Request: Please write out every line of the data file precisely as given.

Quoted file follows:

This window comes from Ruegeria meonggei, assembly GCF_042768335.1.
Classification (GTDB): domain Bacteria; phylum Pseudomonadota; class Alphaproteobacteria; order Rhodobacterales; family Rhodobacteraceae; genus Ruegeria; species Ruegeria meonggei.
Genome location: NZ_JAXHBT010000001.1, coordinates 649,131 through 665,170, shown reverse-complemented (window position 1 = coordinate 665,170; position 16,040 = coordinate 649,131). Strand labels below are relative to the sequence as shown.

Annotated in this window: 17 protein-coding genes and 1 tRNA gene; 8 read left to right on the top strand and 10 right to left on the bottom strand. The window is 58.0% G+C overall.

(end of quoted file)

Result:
This window comes from Ruegeria meonggei, assembly GCF_042768335.1.
Classification (GTDB): domain Bacteria; phylum Pseudomonadota; class Alphaproteobacteria; order Rhodobacterales; family Rhodobacteraceae; genus Ruegeria; species Ruegeria meonggei.
Genome location: NZ_JAXHBT010000001.1, coordinates 649,131 through 665,170, shown reverse-complemented (window position 1 = coordinate 665,170; position 16,040 = coordinate 649,131). Strand labels below are relative to the sequence as shown.

Annotated in this window: 17 protein-coding genes and 1 tRNA gene; 8 read left to right on the top strand and 10 right to left on the bottom strand. The window is 58.0% G+C overall.